Lane, James H., soldier and politician, was a prominent figure in Kansas during the territorial period and the early years of statehood. His father, Amos Lane, was born at Aurora, N. Y., March 1, 1778, and was a cousin of Joseph Lane of Oregon. After his admission to the bar he began practice at Lawrenceburg, Ind., before that state was admitted into the Union. He served as speaker of the Indiana house of representatives, and was twice elected to Congress as a Democrat. James H. Lane was born at Lawrenceburg, Ind., June 22, 1814. His mother was a woman of fine intellect and took a deep interest in the education of her son, who was of restless disposition, preferring a life of activity to books. He began his business career as a merchant and pork packer, but in 1846 practically gave up his business to organize a military company for service in the war with Mexico. He was elected captain of the company, and later was commissioned colonel of the Third Indiana regiment. At the close of the war he began to take an active interest in politics, and in 1848 was elected lieutenant-governor. Before the close of the term he was elected in 1852 to represent the Fourth Indiana district in Congress, and the same year was a presidential elector at large on the Democratic ticket. While in Congress he voted for the Kansas-Nebraska bill and the repeal of the Missouri Compromise. In April, 1855, he came to Kansas and located on a claim near Lawrence. Holloway says: "He came to the territory a strong Democrat, and an administration man, and remained conservative in his speeches, until he saw that it was more popular to be radical, then changed to be the most radical man in the West."
The inference might be drawn from Holloway's statement that Lane changed his views to increase his personal popularity. Yet he was not the only one who came to Kansas as a Democrat and after arriving in the territory changed his opinions. There were scores of such men, and in a large majority of such cases the change was due to honest convictions that the administration was wrong. In June, 1855, Lane assisted in organizing the "National Democracy," one of the cardinal principles of which was that the citizens of other states should "let Kansas alone." Had the Democratic party taken this view Lane might have continued to act with it, but at that time the policy seemed to be to make Kansas a slave state "by fair means or foul," and Lane went over to the free-state side. He was a member of the first free-state convention at Lawrence on Aug. 14-15, 1855, and was chosen president of the free-state territorial committee. After the Topeka constitutional convention was held and the constitution was ratified by the free-state men, Lane was elected United States senator under the new government, but of course, was not admitted to a seat in the senate. In the years that followed he was recognized as the leader of the radical, "fighting," free-state advocatesthose who believed in meeting the border ruffians on their own ground and fighting them with their own weapons, actuated by the ancient tenet, "an eye for an eye and a tooth for a tooth." When Kansas was admitted in 1861 Lane was again elected to the United States senate, and this time was successful in obtaining his seat. At the commencement of the Civil war he was instrumental in raising the company known as the "Frontier Guard" (q. v.), which was the first military organization to reach Washington. He also organized a brigade and commanded it for some time before receiving a commission as brigadier-general. While in command of this brigade he recruited the Third and Fourth Kansas regiments. When he was commissioned brigadier-general Gov. Robinson appointed Frederick P. Stanton to the senate, but Lane declined the commisison[sic] in order to retain his seat. (See Robinson's Administration.)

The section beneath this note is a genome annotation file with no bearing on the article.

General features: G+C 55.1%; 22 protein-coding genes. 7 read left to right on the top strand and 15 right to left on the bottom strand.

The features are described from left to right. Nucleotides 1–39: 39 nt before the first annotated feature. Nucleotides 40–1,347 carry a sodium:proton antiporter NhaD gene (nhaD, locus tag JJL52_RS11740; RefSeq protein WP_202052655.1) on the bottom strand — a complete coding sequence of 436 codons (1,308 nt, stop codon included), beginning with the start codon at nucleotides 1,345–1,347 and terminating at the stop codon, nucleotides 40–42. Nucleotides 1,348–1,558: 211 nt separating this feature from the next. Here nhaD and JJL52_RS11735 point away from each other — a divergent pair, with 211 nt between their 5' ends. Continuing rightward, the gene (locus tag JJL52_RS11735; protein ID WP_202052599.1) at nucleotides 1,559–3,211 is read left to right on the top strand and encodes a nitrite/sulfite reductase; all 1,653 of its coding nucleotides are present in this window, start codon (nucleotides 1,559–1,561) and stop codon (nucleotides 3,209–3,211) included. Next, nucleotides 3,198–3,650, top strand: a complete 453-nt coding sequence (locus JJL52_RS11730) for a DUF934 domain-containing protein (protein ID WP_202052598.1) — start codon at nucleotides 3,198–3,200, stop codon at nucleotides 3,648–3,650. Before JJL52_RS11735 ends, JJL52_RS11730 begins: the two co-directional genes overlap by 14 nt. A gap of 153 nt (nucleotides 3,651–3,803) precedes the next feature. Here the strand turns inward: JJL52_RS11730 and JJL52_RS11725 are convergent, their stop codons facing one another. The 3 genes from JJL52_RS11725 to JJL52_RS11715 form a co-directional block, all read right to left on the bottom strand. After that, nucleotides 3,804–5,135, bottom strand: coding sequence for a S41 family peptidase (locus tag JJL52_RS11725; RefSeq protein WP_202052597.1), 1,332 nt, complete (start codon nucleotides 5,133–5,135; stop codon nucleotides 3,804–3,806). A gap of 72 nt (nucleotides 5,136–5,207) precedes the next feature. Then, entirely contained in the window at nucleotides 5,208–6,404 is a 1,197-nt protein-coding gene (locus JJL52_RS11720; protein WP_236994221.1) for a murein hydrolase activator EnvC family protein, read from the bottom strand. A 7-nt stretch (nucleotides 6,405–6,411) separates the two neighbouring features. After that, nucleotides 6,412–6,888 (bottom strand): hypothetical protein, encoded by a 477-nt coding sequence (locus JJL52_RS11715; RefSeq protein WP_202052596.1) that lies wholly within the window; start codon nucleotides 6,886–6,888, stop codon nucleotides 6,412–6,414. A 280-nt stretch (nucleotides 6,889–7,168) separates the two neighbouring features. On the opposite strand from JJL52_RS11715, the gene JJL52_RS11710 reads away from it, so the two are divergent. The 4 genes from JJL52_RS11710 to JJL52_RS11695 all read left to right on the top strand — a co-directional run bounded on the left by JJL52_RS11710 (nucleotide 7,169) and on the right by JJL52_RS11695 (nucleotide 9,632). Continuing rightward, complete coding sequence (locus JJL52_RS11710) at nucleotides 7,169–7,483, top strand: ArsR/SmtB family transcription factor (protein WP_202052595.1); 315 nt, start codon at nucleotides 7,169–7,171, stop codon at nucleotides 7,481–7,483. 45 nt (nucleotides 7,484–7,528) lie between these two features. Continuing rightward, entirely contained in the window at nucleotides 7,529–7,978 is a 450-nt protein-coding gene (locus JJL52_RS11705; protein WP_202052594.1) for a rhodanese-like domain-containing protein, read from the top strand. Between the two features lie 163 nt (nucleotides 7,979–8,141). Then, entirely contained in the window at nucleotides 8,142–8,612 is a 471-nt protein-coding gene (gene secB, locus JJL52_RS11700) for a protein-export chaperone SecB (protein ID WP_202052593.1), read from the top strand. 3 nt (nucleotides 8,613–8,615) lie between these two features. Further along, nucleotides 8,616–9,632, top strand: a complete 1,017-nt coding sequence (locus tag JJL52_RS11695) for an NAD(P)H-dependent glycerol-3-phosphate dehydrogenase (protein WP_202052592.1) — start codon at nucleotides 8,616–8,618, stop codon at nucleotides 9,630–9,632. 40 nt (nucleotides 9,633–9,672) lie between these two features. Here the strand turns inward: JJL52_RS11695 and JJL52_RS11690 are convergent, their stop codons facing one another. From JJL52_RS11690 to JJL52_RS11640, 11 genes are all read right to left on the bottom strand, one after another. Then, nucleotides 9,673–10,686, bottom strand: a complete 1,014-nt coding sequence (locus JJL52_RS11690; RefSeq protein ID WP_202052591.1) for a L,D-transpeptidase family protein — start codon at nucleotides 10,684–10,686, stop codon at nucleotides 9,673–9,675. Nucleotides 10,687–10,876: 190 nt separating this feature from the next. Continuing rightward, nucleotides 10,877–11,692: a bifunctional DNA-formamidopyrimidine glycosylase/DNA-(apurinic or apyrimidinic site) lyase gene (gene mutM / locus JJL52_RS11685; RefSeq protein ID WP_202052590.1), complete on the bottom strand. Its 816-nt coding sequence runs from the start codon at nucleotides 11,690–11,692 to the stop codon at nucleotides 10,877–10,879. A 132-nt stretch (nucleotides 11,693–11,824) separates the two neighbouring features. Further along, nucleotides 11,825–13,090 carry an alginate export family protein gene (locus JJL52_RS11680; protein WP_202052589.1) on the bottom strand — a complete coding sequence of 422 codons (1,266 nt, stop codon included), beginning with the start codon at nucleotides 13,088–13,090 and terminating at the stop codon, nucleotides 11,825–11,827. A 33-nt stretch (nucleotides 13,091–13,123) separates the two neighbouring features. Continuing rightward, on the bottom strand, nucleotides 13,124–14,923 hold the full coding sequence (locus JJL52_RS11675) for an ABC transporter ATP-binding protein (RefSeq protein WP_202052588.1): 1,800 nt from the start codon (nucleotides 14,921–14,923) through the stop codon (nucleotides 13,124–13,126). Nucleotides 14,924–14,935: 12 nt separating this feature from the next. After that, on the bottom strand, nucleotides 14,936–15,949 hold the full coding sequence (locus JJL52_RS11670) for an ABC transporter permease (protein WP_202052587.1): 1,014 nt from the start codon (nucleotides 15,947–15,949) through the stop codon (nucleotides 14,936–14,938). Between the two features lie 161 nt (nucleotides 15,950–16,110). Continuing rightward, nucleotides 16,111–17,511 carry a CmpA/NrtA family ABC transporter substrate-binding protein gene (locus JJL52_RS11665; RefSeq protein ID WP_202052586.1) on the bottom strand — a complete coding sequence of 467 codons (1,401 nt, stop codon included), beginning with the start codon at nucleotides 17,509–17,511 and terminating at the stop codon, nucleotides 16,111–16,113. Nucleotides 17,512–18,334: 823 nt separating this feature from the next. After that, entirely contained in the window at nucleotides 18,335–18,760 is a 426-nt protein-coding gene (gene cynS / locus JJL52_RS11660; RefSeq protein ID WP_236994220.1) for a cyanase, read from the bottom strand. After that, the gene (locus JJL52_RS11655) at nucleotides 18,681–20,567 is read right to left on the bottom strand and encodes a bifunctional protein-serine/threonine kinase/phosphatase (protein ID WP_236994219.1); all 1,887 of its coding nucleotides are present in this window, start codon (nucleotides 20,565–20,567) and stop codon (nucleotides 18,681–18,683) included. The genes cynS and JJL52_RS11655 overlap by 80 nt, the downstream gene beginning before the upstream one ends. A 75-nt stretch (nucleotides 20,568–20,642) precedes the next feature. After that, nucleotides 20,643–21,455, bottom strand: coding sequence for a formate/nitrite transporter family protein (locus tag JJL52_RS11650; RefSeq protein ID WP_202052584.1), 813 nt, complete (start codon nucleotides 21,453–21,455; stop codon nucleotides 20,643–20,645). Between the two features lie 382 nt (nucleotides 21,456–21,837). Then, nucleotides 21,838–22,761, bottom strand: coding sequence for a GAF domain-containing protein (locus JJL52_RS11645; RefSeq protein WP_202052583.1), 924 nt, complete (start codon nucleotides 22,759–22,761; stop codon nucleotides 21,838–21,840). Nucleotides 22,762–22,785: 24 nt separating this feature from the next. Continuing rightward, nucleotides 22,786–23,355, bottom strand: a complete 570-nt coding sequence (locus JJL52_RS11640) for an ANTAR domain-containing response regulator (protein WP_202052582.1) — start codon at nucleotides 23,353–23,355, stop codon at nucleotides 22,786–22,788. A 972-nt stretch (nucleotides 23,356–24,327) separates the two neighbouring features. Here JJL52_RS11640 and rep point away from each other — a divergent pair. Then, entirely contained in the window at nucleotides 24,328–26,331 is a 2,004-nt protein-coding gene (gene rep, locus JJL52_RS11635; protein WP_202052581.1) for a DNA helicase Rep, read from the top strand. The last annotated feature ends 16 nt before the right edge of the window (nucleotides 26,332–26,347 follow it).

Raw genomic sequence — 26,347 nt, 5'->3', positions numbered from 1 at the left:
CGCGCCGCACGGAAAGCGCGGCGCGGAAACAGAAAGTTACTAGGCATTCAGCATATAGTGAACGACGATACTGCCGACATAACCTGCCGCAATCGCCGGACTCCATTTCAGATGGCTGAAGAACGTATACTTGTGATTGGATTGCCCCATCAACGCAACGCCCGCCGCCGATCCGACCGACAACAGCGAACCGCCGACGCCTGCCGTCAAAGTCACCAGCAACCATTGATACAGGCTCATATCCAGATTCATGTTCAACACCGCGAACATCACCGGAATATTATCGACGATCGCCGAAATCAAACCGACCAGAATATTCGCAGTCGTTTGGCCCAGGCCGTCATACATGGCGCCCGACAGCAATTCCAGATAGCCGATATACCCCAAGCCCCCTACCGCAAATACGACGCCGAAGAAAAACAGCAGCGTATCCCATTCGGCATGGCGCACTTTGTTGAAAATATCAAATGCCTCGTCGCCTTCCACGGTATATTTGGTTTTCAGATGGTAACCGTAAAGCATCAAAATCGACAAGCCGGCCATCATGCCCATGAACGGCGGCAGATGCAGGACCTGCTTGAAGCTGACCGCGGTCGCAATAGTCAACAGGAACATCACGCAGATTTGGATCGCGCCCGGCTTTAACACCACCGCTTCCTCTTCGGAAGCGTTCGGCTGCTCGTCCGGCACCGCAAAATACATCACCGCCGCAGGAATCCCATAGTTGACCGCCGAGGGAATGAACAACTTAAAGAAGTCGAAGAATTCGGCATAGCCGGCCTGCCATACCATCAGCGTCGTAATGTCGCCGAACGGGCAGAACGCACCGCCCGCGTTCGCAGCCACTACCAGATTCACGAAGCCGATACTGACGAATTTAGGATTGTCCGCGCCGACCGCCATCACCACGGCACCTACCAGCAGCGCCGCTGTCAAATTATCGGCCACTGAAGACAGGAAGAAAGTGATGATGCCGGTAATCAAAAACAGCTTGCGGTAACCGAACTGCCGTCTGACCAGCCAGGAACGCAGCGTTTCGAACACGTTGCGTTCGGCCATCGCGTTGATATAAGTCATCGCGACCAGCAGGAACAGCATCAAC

In 1862 Gen. Lane received a commission as a recruiting officer and aided materially in organizing the Eleventh, Twelfth and Thirteenth Kansas regiments. In 1865 he was reëlected to the United States senate for a full term of six years. While serving this term he indorsed President Johnson's opposition to the Freedman's Bureau and the Civil Rights bill, which rendered him unpopular in certain circles, and it was hinted that he was involved in serious Indian frauds. These accusations preyed upon his mind until it is thought he became deranged. On Sunday, July 1, 1866, he rode out in a carriage with his brother-in-law, Capt. McCall, from the government reservation at Fort Leavenworth. When McCall got out of the carriage to open a gate Lane also sprang from the vehicle, called out, "Good-bye, Mac," placed the muzzle of a pistol in his mouth and sent a bullet through his brain. He lingered until the 11th, when he died. He was buried at Lawrence, and Cutler's History of Kansas says: "His faults, which were many, may well find sepulchre with his moldering dust; but his virtues are enshrined in the hearts of the thousands all over Kansas, who still revere his memory as their great leader, counselor and friend."
Gen. Lane was united in marriage in 1843, at Lawrenceburg, Ind., with a Miss Baldridge, daughter of a colonel in the United States army and a granddaughter of Gen. Arthur St. Clair. Mrs. Lane died at Columbus, Ohio, July 21, 1883, and was buried at Lawrence by the side of her husband. Their son, James H., became a lieutenant in the United States army.Pages 100-102 from volume II of Kansas: a cyclopedia of state history, embracing events, institutions, industries, counties, cities, towns, prominent persons, etc. ... / with a supplementary volume devoted to selected personal history and reminiscence. Standard Pub. Co. Chicago : 1912. 3 v. in 4. : front., ill., ports.; 28 cm. Vols. I-II edited by Frank W. Blackmar. Transcribed July 2002 by Carolyn Ward.
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